After but a short time in London, I quickly abandoned any and all preconceived notions of English culture and society that I had previously held. Though not my first visit to Her Majesty’s realm, more than fifteen years had passed since I last set foot on British soil. What pretensions to expertise on the region I maintained were fostered largely by history books, network news, and of course a plethora of Charles Dickens novels. Though I hardly expected visit the England of David Copperfield, my sources of information combined to impress on me a strong perception of exoticism surrounding the nation that had once ruled the United States.
Landing at Heathrow Airport, my cab ride into London did much to dispel my incorrect beliefs about the city. What first stirred my curiosity was the presence of modern edifices in the city center. My exploits in Iberia the previous summer took me to remote villages and major cities alike, all of which retained the distinct architectural and cultural aspects of the Romantic Era. Unlike the cities of Spain with which I had become closely acquainted, the major commercial districts of London were at the city’s heart. Modern buildings were interspersed in haphazard ways between Tudor and Victorian edifices. It occurred to me that this was the result of the London Blitz and IRA bombings which left many holes in the city blocks to be rebuilt after the war. This first, markedly visible disparity was a loud message that England had moved beyond its past and entered the 21st century.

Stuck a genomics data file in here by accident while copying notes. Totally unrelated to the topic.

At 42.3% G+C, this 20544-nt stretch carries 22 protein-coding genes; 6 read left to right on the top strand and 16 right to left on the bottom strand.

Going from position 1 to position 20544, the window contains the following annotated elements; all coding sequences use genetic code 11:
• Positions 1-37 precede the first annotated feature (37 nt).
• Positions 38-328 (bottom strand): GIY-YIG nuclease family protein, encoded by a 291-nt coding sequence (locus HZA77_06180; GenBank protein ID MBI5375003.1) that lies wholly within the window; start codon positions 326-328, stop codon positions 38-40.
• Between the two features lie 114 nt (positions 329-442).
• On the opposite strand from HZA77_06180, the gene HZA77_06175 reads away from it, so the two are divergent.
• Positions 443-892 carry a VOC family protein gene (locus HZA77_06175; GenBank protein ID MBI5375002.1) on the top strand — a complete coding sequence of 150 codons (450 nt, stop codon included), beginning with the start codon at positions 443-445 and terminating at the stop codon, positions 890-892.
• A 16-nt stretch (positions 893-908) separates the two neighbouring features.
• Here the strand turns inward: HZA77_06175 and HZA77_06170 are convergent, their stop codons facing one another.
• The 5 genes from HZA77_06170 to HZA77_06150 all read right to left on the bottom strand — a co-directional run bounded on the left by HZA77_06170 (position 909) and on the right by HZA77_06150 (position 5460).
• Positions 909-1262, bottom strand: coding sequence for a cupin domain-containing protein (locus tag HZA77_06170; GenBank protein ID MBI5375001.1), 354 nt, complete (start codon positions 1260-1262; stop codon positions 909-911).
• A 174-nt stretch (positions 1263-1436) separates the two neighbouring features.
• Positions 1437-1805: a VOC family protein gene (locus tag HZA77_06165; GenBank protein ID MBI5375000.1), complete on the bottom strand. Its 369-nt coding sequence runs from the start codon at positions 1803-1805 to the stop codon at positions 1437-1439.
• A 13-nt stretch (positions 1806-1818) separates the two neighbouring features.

Firmly aware of the United Kingdom’s current and historic role as a major stakeholder in the global economy, I was excited to visit the centers of industry and meet with enterprising capitalists over London Week. This was a sobering experience as I admittedly did hold to a decidedly Victorian image British enterprise and corporate culture. Traveling to many major firms among them Ernst & Young, CNBC, and Facebook, I was amazed at the informality of the corporate culture across all industries. Suits were viewed as relics of a by-gone age. Vertical hierarchical structures were viewed as organizational technicalities. Even relevant education as a hiring prerequisite seemed to have fallen by the wayside. This presented stark contrast not just with the Britain of the Imperial Era but with the modern American corporate world.
Indeed, the only bastion of the traditional order of things was Lloyd’s, Britain’s historic and still-thriving insurance trading center. Though the building was decisively modern, loosely resembling a coffee machine, the organization was everything I expected. We were greeted and accompanied by two incredibly polite gentlemen sporting three-piece suits. Here, the traditional dress prevailed. Enterprising underwriters and brokers cavorted with one another to secure international cargo among other assets. I was fascinated by the rich history of the industry and indeed, our guides seemed only too thrilled to discuss the exploits of their Admiral Lord Nelson and the hey-day of the British fleet when Lloyd’s was still a coffee shop. It seems I found one thing that hasn’t changed.